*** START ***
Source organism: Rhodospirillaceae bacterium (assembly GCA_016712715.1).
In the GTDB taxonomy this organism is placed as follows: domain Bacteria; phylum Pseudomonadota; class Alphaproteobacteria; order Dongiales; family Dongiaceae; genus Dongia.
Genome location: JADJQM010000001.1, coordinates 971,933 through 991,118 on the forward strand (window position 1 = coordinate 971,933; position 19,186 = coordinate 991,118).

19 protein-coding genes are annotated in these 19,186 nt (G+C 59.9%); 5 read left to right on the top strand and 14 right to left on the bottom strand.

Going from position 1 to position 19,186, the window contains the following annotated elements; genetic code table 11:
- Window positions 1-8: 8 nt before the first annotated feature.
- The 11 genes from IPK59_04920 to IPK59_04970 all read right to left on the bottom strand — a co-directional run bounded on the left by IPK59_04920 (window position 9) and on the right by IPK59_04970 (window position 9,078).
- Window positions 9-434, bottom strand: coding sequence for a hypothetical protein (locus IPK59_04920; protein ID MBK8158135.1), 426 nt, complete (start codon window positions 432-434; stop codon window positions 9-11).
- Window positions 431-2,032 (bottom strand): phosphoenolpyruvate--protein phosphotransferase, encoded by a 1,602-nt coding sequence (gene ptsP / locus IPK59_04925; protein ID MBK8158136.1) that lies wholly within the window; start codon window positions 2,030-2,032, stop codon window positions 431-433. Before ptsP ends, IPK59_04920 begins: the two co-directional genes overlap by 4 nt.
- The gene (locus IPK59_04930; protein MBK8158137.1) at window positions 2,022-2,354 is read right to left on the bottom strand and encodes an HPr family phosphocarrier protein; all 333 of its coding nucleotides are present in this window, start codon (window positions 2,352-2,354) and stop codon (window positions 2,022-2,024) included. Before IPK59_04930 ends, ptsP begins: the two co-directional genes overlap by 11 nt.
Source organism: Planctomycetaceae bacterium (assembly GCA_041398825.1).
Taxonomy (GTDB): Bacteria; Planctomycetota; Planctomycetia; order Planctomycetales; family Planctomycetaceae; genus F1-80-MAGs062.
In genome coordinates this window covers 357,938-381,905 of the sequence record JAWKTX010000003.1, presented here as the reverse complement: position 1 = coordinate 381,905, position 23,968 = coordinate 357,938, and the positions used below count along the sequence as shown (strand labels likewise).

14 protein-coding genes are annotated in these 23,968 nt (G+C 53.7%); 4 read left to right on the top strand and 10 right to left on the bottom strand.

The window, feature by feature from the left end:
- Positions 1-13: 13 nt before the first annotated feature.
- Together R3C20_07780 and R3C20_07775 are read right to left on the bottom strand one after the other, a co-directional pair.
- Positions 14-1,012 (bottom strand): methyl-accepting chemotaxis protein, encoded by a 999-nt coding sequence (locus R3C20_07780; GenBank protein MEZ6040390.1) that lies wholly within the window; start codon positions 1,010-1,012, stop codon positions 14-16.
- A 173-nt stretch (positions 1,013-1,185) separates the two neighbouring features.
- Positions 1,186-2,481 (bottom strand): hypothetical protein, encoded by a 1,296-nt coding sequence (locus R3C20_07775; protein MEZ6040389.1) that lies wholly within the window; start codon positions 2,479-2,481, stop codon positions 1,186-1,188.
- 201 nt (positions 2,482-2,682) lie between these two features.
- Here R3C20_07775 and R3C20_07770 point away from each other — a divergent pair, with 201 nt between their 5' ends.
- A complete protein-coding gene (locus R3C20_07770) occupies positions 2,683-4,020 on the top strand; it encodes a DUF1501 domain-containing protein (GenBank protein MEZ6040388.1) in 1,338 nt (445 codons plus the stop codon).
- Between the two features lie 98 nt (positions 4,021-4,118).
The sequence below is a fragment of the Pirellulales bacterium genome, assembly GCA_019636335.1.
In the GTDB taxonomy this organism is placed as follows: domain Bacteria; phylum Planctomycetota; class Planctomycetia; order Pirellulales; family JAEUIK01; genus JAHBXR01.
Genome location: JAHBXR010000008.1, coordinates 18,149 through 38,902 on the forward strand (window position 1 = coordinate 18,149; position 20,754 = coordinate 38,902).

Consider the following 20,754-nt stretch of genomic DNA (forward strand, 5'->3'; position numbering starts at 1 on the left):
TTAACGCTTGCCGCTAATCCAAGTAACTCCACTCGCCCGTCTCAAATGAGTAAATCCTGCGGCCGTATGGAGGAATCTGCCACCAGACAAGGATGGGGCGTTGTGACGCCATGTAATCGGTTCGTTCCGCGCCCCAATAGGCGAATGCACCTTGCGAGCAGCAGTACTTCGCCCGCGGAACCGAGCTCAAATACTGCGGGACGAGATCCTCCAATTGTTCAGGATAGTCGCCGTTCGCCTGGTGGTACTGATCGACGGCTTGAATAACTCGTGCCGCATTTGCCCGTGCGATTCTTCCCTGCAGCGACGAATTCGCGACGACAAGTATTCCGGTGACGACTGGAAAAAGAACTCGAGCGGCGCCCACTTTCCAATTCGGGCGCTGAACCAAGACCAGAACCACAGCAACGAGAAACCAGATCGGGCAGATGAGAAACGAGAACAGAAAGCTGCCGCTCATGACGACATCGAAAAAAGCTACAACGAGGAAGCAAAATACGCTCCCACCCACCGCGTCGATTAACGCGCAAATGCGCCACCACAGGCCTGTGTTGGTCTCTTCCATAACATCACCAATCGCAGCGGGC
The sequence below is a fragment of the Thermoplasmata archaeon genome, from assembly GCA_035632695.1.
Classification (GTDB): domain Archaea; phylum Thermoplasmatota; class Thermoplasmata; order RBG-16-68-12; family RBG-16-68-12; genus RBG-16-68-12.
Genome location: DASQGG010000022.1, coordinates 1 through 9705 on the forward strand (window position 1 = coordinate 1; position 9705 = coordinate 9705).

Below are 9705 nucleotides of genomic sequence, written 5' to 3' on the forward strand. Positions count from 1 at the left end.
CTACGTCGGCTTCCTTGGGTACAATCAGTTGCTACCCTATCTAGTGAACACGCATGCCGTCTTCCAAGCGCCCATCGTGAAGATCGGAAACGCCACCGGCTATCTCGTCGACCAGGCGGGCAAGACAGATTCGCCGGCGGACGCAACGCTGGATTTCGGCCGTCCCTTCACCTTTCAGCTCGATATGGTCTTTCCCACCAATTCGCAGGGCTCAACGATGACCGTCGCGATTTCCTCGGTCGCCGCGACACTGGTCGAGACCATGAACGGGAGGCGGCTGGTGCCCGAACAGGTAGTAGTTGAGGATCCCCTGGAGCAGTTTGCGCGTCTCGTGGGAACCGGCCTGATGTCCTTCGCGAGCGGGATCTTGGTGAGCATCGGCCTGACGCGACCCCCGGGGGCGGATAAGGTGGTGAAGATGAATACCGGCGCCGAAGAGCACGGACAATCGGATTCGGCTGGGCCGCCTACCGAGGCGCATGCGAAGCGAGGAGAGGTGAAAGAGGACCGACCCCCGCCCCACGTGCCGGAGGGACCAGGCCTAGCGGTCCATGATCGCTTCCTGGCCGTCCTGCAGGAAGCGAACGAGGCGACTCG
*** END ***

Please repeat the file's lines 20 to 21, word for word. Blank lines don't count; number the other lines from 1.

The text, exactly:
- Positions 1,186-2,481 (bottom strand): hypothetical protein, encoded by a 1,296-nt coding sequence (locus R3C20_07775; protein MEZ6040389.1) that lies wholly within the window; start codon positions 2,479-2,481, stop codon positions 1,186-1,188.
- 201 nt (positions 2,482-2,682) lie between these two features.